This year I think I’ll just skip over Christmas and move directly to the New Year holiday. The reason? I honestly need a new year. Or rather, I need a reason to put my new year’s resolutions into effect. So beginning now, I plan to simplify my existence. Downsize. Discard. Clarify, cleanse and refine my environment.
The other day I decided to clean out my garage. This is a task I take on about twice a year and put off doing for as long as possible. My car is never garaged there, rather it is the headquarters for tools, a golf cart, bicycle and moped, holiday light sculptures (from lighted boat parades past), fishing tackle, camping gear, paint (both house and artist), filing cabinets, a wine cork collection, a huge assortment of hardware (Home Depot: don’t hate) and bits and pieces of bric-a-brac and found objects that I might use to “make art” one day.
To tell the truth, I haven’t actually cleaned the garage, but I have decided to do so and I will. Soon. And not only the garage, but also my closets, drawers, book cases, laundry room, kitchen pantry and cabinets, et cetera will be purged of all nonessential items. Which raises the question: what is essential?
In accordance with prevailing trends in charitable giving, essential equals food, clothing and shelter. Makes sense. But for those of us who are blessed with an adequate or even surfeit supply of these essentials another question can be asked. How much is enough, or too much?
In the movie, “The Jerk”, Steve Martin declares, “I don’t need any of this. I don’t need anything except just this ashtray. And this paddle game, the ashtray and the paddle game and that’s all I need. And this remote control. And these matches. The ashtray, and these matches, and the remote control and the paddle ball. And this lamp. And that’s all I need too. I don’t need one other thing, not one –– I need this. The paddle game, and the chair, and the remote control, and the matches, for sure. And this. And that’s all I need. The ashtray, the remote control, the paddle game, this magazine and the chair…”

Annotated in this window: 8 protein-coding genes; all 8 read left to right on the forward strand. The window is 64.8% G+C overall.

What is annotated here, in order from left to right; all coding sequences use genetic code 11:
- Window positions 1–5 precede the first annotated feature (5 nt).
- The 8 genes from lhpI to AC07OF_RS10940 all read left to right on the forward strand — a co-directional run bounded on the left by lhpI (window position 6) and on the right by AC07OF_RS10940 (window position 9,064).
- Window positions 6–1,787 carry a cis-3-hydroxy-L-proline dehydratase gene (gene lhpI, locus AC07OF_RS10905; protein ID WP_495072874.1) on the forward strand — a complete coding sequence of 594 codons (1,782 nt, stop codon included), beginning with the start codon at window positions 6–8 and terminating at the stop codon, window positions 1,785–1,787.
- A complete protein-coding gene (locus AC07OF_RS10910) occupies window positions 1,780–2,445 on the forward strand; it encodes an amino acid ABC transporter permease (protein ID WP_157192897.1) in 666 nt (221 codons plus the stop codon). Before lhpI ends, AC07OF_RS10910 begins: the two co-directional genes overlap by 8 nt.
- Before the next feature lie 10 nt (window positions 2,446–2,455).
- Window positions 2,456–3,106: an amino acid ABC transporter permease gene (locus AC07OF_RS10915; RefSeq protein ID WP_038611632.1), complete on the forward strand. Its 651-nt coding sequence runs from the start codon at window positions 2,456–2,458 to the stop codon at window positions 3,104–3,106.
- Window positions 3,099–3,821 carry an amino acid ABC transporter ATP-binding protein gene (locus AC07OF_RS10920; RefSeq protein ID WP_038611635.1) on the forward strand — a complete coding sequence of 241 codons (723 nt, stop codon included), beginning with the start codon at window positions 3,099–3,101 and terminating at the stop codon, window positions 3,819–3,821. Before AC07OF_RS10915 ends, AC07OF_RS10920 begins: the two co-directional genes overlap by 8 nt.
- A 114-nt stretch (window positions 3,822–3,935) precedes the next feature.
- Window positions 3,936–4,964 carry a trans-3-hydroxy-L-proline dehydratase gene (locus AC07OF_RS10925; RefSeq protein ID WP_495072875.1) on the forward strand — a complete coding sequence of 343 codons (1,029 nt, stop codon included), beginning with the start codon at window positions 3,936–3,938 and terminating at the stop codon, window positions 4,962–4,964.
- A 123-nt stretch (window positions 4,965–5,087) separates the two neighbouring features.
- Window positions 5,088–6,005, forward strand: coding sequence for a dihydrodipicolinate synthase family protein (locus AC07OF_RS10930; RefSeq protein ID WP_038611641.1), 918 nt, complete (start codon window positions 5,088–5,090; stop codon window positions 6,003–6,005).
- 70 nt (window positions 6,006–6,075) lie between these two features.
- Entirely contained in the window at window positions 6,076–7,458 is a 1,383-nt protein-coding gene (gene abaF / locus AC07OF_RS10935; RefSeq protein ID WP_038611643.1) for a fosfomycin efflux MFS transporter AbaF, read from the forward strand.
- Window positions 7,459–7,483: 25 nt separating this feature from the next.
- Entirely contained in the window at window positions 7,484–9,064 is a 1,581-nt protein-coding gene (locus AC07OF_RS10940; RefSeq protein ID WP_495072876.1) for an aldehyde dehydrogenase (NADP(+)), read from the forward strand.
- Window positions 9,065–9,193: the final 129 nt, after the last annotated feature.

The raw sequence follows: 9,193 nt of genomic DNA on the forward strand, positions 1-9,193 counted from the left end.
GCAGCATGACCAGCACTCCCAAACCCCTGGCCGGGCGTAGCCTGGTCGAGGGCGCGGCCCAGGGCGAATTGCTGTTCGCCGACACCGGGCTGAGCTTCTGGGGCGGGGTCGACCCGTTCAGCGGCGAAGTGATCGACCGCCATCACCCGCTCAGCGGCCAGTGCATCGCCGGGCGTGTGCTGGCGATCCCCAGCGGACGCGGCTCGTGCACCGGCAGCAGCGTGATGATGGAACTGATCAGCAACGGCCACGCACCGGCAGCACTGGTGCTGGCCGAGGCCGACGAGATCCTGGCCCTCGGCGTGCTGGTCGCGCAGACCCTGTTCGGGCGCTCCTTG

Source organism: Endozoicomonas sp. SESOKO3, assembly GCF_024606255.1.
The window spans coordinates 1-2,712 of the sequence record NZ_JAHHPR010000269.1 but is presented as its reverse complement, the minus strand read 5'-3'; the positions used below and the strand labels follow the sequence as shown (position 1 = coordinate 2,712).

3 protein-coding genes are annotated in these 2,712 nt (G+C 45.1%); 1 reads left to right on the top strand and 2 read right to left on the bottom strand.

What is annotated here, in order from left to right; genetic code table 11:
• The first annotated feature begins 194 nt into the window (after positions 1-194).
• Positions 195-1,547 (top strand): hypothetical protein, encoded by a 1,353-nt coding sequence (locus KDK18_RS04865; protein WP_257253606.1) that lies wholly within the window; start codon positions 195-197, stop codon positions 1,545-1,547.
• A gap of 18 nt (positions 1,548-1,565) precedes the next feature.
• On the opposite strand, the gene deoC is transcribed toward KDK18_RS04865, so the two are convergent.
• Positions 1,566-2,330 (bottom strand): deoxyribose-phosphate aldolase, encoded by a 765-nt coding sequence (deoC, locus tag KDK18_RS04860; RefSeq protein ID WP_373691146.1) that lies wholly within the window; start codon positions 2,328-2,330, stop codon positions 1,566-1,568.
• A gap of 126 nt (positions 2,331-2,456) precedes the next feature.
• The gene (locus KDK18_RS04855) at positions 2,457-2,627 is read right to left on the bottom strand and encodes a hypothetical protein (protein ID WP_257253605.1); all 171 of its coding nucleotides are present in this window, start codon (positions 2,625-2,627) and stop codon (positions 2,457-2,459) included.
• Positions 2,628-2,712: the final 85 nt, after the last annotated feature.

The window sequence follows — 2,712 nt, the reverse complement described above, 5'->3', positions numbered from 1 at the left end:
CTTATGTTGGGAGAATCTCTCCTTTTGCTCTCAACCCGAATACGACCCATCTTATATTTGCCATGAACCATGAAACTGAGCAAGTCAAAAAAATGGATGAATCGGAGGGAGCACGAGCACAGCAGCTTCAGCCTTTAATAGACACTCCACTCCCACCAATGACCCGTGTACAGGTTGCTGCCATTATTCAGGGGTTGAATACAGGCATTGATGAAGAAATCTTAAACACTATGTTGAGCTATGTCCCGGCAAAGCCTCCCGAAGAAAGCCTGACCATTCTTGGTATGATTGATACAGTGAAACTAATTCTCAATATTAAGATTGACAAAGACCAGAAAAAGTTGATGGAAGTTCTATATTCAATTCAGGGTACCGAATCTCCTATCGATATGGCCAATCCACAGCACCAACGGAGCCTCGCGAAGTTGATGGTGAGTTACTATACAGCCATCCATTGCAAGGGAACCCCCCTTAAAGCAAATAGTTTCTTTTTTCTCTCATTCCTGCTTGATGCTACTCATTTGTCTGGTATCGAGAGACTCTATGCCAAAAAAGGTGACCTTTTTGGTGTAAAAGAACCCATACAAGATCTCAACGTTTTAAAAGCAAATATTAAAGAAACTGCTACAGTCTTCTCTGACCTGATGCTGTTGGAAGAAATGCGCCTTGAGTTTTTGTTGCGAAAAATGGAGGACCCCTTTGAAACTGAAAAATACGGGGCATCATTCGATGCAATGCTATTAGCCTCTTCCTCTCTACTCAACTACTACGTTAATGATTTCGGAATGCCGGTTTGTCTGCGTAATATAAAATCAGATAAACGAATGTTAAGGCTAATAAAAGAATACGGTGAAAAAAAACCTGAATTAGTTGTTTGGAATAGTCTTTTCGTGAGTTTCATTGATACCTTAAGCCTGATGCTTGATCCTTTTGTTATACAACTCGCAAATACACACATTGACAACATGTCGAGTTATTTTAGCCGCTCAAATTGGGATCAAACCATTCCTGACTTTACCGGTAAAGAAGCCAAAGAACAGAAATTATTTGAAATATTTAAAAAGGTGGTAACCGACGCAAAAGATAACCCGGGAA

In Steven Kings’s 1991 horror novel, Needful Things, anyone who enters a curio store in the fictional town of Castle Rock finds the object of her lifelong dreams and desires. According to King, the curio shop was symbolic of the 1980’s when, “everything had come with a price tag… The final items up on the block had been honor, integrity, self-respect, and innocence.”
Thankfully, the 1980’s are bygone days. We are now entering the second decade of the 21st century and what matters now is hopefully much different from those times.
And so, I will begin to downsize by clearing my home of non-essential items. I’m not ready (yet) for that tiny house or to go car-less, but one day I hope to achieve those goals. In the meantime, I’ll do what I can to reverse a lifetime of inherited tendencies to accumulate “things.”
I admit it has taken me six decades to realize that less really is more and that simple, although difficult to achieve, is determining what is important and discarding the rest. What matters now?
- My family is my number one asset
- My job provides what I need to survive with some left over to help others.
- My talents are blessings from God, to be shared with others
- My friends are my joy
- My boat remains a necessity. Smile.
By the way, I’ve changed my mind about skipping Christmas. I wouldn’t want to miss the magical times spent with my family during this special season. On the eve of 2010, what matters to you? Please share your comments. Happy New Year!